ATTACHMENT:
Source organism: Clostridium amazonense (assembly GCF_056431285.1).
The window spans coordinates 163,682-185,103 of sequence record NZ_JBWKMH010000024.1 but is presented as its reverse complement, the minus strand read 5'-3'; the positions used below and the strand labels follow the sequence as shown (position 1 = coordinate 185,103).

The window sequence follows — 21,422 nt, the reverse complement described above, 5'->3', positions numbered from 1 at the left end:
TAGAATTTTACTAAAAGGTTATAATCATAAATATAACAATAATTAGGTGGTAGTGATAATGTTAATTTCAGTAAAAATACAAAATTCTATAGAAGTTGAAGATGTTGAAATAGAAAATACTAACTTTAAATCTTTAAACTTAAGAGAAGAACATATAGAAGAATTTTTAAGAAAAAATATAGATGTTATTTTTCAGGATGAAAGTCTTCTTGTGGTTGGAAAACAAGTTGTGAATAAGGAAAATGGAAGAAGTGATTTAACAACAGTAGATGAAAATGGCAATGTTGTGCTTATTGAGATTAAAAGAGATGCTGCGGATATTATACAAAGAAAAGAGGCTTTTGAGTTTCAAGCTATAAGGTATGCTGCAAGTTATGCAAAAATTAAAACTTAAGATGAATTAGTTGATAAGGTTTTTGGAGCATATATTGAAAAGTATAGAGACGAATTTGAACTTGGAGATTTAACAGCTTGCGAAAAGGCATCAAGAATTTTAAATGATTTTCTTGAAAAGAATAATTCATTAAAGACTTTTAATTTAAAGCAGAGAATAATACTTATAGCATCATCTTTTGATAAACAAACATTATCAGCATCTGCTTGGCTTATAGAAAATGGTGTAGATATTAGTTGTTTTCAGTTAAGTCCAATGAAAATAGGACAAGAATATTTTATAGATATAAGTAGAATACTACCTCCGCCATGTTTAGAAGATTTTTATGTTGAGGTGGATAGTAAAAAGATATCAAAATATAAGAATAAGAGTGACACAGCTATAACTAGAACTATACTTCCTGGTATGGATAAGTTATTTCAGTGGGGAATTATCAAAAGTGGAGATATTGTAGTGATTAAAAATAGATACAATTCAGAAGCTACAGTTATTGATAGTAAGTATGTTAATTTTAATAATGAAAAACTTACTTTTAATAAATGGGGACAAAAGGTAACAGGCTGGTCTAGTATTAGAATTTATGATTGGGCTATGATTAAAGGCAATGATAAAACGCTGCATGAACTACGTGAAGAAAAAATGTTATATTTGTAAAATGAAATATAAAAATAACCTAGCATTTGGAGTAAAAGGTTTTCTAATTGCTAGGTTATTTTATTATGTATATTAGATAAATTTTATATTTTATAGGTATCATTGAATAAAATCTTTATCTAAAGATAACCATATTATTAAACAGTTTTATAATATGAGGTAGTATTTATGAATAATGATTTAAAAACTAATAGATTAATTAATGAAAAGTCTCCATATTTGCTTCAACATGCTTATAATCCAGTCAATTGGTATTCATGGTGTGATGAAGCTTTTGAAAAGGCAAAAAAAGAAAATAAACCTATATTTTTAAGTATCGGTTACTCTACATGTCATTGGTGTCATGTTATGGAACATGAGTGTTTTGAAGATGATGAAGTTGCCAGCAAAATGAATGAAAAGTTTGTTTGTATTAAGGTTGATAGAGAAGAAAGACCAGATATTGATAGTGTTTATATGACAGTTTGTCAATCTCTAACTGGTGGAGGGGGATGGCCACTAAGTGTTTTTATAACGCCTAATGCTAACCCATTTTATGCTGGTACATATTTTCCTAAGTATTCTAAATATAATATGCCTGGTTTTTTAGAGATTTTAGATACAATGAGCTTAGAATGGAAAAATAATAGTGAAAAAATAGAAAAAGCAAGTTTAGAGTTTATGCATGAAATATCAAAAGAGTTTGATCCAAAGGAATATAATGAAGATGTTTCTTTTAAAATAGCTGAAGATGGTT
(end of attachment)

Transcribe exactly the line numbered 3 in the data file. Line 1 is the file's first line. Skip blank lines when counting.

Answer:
The window sequence follows — 21,422 nt, the reverse complement described above, 5'->3', positions numbered from 1 at the left end: